A 'Hall of Famer' and the 'center of chaos': Seahawks face huge challenge in Aaron Donald

SEATTLE – Russell Wilson calls him a future Hall of Famer.

Richard Sherman points out he’s “always at the center of chaos.”

Pro Football Focus once picked him the best player in the NFL, and the Washington Post says he’s the best defensive player in the NFL.

Rest assured that when the Seattle Seahawks face the Los Angels Rams on Sunday, they’ll have quite a bit of thought into how they’re going to manage all-world defensive tackle Aaron Donald.

“He’s really, really problematic,” Seahawks coach Pete Carroll said. “There’s just nobody like him, quickness-wise. For a guy that doesn’t have big stature, he’s got extraordinary strength and explosion and ability to disengage and get off.

“He makes remarkable plays that other guys can’t make. You don’t know what’s going to happen, so he’s really a challenge to face.”

The numbers are flashy, particularly for an interior lineman. Donald had 9 sacks his rookie year, 11 in 2015 and “only” eight last season.

But it’s really Donald’s ability to disrupt plays that sets him apart. In 2016, PFF credited Donald with 82 pressures – third most in the league, and by far the most of any interior lineman.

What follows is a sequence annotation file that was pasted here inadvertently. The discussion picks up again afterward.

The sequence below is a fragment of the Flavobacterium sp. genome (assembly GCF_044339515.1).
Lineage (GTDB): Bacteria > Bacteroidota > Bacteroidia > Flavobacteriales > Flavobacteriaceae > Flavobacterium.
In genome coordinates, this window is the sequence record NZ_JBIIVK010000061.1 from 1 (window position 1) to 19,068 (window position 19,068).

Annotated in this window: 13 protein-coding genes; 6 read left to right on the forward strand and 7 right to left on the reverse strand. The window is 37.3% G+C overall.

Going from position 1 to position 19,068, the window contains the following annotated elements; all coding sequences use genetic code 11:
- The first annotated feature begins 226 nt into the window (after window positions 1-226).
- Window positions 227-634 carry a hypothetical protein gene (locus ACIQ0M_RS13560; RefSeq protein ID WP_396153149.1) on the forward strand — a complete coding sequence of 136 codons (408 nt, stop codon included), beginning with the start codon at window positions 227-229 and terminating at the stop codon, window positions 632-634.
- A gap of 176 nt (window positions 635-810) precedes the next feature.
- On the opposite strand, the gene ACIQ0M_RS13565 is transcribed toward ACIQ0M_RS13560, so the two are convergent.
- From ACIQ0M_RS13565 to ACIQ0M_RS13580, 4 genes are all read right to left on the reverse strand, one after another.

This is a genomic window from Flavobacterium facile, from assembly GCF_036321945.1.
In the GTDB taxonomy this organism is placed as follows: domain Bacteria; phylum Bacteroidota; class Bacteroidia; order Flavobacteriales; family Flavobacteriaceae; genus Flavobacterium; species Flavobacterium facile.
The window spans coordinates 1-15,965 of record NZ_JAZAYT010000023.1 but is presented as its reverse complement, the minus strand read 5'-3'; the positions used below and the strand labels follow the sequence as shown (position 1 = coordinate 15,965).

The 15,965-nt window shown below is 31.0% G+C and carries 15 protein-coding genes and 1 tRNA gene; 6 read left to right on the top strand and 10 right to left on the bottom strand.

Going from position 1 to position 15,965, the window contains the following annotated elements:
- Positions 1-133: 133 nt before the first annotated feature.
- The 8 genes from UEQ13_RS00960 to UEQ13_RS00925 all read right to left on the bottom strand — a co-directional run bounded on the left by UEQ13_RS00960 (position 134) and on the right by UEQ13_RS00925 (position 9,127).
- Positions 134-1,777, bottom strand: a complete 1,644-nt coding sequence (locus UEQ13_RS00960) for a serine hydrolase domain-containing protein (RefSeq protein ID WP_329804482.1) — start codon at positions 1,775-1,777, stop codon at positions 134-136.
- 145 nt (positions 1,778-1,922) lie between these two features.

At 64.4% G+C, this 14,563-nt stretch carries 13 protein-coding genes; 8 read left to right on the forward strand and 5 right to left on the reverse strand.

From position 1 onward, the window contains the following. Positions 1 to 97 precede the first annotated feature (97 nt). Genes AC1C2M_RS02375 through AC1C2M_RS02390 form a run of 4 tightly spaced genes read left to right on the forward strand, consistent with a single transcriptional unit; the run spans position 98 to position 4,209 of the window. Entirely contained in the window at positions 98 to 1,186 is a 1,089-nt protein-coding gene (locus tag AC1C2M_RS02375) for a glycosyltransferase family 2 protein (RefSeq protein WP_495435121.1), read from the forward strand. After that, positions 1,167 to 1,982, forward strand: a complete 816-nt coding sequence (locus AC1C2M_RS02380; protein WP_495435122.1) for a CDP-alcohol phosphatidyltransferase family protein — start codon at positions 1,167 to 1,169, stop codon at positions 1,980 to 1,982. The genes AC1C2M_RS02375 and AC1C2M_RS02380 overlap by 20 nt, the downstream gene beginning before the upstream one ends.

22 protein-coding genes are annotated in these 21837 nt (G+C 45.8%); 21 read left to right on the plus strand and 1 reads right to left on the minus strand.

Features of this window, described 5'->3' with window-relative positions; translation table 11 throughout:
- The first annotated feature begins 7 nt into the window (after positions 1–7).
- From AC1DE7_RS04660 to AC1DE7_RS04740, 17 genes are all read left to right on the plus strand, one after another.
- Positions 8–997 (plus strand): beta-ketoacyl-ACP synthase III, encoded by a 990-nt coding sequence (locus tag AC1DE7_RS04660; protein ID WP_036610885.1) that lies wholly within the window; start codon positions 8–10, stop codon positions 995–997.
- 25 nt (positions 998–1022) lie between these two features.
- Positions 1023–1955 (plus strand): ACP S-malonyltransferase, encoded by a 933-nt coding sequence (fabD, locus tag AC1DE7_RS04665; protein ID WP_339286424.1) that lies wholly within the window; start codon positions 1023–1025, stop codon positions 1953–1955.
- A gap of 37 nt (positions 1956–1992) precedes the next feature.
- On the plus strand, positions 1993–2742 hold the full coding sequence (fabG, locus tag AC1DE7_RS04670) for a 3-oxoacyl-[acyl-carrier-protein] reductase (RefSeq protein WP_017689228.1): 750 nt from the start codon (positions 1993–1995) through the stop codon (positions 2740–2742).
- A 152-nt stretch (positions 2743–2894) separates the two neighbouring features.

“He’s disruptive,” Sherman said. “He’s always back there or at the center of a lot of chaos. Plays with great hands, great pad level great technique.

“You just know he’s going to be something that you have to deal with and something the offense has to face.”

Last year Donald and his colleagues made life miserable for Russell Wilson and the Seahawks when they made their first visit to the L.A. Coliseum upon the Rams’ return to town. Wilson was sacked twice and completed 22-of-35 passes as Seattle’s offense sputtered badly in a 9-3 loss.

Last week, Wilson finally admitted he was struggling badly with an injured ankle, saying he  “moved like a bag of bricks,” and lamenting “you have to be able to move around every once in a while” against the Rams’ defense.

Wilson said Donald is of the same breed as Warren Sapp and other interior defensive linemen who were game-changers.

“You’re talking about a guy who’s super-focused, seems like he enjoys himself, but also has a determination that’s relentless,” Wilson said. “You definitely recognize that, you recognize that out in the field. He’s always poised and calm on the field. He really knows the game. He’s a guy who plays the game the right way.

“He’s gonna be a Hall-of-Famer, I really believe that.”